C “Dick” Wakefield was born on May 6, 1921 in
Chicago, Illinois. One of four sons of
John Wakefield, a
turn-of-the-century American League catcher, Dick graduated from the University of Michigan and was baseball's first bonus
baby signing with the Detroit Tigers in 1941 for $52,000 and an
Immediately joining the
Tigers, the 20-year-old outfielder appeared in seven games – six as
a pinch hitter – before being assigned to Winston-Salem of the
Piedmont League where he batted an even .300 in 55 games.
Wakefield spent 1942 with
of the Texas League where he led the league with a .345 average, 192
hits and 44 doubles. Not surprisingly,
was a Tiger regular tin 1943. He played 155 games and batted .316,
leading the American League with 200 hits and 38 doubles. He was
also the league starting left fielder in the all-star game and went
2-for-4 with a double and an RBI.
On October 15, 1943,
entered military service and attended the Navy’s
at Iowa City.
But because of a decreased need for flyers, only half of the
graduating class was retained for air service and
was discharged in July 1944.
“I’ll probably go back into
the service,” he said upon his return to
Detroit. “I’ve already reported back to my
draft board and I’ve applied for a commission in the Navy. It might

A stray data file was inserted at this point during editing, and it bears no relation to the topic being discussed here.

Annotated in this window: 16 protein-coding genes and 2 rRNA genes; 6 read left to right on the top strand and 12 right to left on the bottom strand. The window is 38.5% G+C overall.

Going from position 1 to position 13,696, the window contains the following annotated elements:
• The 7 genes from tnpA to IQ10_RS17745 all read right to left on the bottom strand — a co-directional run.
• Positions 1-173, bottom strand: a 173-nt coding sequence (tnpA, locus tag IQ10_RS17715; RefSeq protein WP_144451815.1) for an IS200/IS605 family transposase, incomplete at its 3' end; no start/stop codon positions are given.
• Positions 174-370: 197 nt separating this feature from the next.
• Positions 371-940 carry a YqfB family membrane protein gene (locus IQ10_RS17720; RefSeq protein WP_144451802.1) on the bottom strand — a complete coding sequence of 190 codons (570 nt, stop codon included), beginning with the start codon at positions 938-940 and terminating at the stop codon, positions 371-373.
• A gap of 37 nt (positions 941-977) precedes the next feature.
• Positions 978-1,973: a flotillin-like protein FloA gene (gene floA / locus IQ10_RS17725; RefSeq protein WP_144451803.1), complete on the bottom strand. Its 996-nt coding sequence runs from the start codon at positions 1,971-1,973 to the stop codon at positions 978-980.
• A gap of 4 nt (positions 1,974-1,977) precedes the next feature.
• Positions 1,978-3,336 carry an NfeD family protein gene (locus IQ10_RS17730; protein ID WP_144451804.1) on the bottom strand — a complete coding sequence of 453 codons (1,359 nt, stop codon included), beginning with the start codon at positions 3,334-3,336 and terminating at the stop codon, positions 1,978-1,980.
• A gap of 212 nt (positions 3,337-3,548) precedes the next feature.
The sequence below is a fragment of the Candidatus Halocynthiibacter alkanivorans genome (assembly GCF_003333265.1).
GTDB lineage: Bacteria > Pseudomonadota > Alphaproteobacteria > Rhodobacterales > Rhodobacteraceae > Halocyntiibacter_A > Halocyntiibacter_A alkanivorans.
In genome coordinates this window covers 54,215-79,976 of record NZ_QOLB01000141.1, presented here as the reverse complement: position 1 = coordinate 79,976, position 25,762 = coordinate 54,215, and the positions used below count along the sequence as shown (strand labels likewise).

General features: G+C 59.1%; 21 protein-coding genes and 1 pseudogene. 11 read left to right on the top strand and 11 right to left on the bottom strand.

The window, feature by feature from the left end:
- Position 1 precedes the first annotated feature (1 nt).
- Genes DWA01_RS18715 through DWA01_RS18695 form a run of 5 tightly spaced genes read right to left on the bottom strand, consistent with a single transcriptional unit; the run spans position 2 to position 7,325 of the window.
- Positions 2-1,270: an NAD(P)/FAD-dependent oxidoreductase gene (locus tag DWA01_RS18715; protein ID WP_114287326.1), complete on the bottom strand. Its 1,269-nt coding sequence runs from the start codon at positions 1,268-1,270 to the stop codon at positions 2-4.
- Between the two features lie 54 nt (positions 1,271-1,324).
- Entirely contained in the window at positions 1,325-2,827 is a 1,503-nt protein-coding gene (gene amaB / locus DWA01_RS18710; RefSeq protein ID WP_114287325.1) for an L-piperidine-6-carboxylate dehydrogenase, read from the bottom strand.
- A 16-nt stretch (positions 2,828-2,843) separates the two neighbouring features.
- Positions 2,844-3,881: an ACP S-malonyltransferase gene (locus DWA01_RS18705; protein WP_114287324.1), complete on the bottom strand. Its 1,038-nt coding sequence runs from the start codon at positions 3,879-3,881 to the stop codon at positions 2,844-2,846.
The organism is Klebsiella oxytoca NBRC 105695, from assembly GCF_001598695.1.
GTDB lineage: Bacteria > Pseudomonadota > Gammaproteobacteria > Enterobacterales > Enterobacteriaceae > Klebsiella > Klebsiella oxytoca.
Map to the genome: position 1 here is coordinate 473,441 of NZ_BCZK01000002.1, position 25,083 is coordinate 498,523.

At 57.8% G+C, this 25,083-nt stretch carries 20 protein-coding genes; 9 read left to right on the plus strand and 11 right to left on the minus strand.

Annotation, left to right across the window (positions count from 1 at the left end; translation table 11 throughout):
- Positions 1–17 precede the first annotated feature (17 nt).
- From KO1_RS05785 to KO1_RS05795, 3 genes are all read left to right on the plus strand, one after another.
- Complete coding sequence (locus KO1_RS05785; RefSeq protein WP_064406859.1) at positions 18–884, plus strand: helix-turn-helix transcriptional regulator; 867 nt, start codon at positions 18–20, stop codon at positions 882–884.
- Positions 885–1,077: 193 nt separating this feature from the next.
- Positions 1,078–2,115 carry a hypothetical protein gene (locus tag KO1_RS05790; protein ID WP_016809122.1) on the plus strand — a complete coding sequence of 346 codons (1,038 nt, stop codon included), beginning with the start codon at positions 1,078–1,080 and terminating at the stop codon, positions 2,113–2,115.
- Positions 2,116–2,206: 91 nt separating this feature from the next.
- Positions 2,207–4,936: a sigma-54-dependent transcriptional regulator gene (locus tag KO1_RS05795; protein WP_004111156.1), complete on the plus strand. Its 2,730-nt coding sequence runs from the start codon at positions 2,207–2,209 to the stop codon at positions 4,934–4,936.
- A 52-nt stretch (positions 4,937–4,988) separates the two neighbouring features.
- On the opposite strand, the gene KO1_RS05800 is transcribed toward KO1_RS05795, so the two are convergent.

be five or six weeks before I get a call. Meanwhile, I could be
playing with the Tigers – if they want me.”
The Tigers did not intend to
look a gift horse in the mouth.
played 78 games and batted an outstanding .355 with 12 homers and 53
RBIs, as he helped his team to within one game of the American
League pennant. Despite only playing half the season,
was even in the running for league MVP.
rejoined the Navy November 30, 1944. Following induction in Detroit as an apprentice
seaman, he was sent to Great Lakes Naval Training Station for boot
training. In the New Year, he was assigned to
Maryland, where he began training
in the physical instructor's school and playing baseball for the
formidable Bainbridge Commodores ball team alongside Stan Musial. Wakefield summer an injury to his foot during
the early summer months which interfered with his swing, made his
average take a nose-dive, and, almost unbelievably, saw him riding
the bench at times.
In June 1945,
left Bainbridge for Hawaii and was
stationed at Aiea Hospital where he continued to play ball.
He also spent time at Shoemaker Field in California before receiving his discharge in
January 1946. All four Wakefield boys had served in the
military during the war. Bob was with the Marines at Iwo Jima, Jack
was a captain with the Infantry in Texas, and Jim served with the
Dick Wakefield played four
post-war years with the Tigers but failed to match his pre-war
performance. He suffered a broken arm when he crashed into the
grandstand at Fenway Park
while chasing a foul ball in July and his batting average slumped to
.268. His best year after military service was 1947, when he hit
.283 in 112 games. He was traded to the Yankees in 1950 but spent
most of the season with Oakland of the Pacific Coast League and ended his playing
days, aged just 31, with
of the American Association in 1952.
Wakefield returned to the
area following his retirement and worked in a variety of jobs,
including public relations for a food manufacturer and as a probate
Dick Wakefield died of
cancer on August 26, 1985 in
Detroit, Michigan. He was 64.